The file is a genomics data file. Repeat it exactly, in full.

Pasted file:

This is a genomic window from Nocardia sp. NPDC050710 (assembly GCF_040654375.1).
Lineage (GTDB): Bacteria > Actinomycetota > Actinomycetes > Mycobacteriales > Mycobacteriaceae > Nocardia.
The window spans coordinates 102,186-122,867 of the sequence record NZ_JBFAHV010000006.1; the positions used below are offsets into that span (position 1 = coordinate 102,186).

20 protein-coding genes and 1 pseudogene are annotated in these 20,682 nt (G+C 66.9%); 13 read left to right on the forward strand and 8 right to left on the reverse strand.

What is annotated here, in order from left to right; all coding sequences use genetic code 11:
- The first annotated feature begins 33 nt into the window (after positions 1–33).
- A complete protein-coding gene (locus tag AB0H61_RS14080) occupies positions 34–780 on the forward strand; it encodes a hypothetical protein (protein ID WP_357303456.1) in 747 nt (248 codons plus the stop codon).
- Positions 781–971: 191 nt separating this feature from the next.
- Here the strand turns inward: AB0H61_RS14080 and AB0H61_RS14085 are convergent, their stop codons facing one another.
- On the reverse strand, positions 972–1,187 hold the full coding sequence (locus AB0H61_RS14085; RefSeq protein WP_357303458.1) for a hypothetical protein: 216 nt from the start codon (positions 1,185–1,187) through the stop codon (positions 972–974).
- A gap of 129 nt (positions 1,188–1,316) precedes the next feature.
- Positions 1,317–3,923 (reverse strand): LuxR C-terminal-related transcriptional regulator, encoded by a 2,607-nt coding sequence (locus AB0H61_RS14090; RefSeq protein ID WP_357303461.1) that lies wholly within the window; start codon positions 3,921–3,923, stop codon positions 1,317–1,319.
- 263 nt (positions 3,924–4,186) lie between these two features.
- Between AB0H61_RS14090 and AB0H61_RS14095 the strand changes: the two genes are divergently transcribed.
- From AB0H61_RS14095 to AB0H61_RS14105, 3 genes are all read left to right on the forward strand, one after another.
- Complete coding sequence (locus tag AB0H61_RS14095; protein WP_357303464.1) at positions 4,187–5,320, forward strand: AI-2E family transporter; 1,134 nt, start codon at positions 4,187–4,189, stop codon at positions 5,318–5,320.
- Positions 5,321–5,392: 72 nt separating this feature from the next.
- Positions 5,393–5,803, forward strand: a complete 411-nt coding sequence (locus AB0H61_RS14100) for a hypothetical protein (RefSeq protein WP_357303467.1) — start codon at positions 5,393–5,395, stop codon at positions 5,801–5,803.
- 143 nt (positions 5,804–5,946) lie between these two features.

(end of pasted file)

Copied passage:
This is a genomic window from Nocardia sp. NPDC050710 (assembly GCF_040654375.1).
Lineage (GTDB): Bacteria > Actinomycetota > Actinomycetes > Mycobacteriales > Mycobacteriaceae > Nocardia.
The window spans coordinates 102,186-122,867 of the sequence record NZ_JBFAHV010000006.1; the positions used below are offsets into that span (position 1 = coordinate 102,186).

20 protein-coding genes and 1 pseudogene are annotated in these 20,682 nt (G+C 66.9%); 13 read left to right on the forward strand and 8 right to left on the reverse strand.

What is annotated here, in order from left to right; all coding sequences use genetic code 11:
- The first annotated feature begins 33 nt into the window (after positions 1–33).
- A complete protein-coding gene (locus tag AB0H61_RS14080) occupies positions 34–780 on the forward strand; it encodes a hypothetical protein (protein ID WP_357303456.1) in 747 nt (248 codons plus the stop codon).
- Positions 781–971: 191 nt separating this feature from the next.
- Here the strand turns inward: AB0H61_RS14080 and AB0H61_RS14085 are convergent, their stop codons facing one another.
- On the reverse strand, positions 972–1,187 hold the full coding sequence (locus AB0H61_RS14085; RefSeq protein WP_357303458.1) for a hypothetical protein: 216 nt from the start codon (positions 1,185–1,187) through the stop codon (positions 972–974).
- A gap of 129 nt (positions 1,188–1,316) precedes the next feature.
- Positions 1,317–3,923 (reverse strand): LuxR C-terminal-related transcriptional regulator, encoded by a 2,607-nt coding sequence (locus AB0H61_RS14090; RefSeq protein ID WP_357303461.1) that lies wholly within the window; start codon positions 3,921–3,923, stop codon positions 1,317–1,319.
- 263 nt (positions 3,924–4,186) lie between these two features.
- Between AB0H61_RS14090 and AB0H61_RS14095 the strand changes: the two genes are divergently transcribed.
- From AB0H61_RS14095 to AB0H61_RS14105, 3 genes are all read left to right on the forward strand, one after another.
- Complete coding sequence (locus tag AB0H61_RS14095; protein WP_357303464.1) at positions 4,187–5,320, forward strand: AI-2E family transporter; 1,134 nt, start codon at positions 4,187–4,189, stop codon at positions 5,318–5,320.
- Positions 5,321–5,392: 72 nt separating this feature from the next.
- Positions 5,393–5,803, forward strand: a complete 411-nt coding sequence (locus AB0H61_RS14100) for a hypothetical protein (RefSeq protein WP_357303467.1) — start codon at positions 5,393–5,395, stop codon at positions 5,801–5,803.
- 143 nt (positions 5,804–5,946) lie between these two features.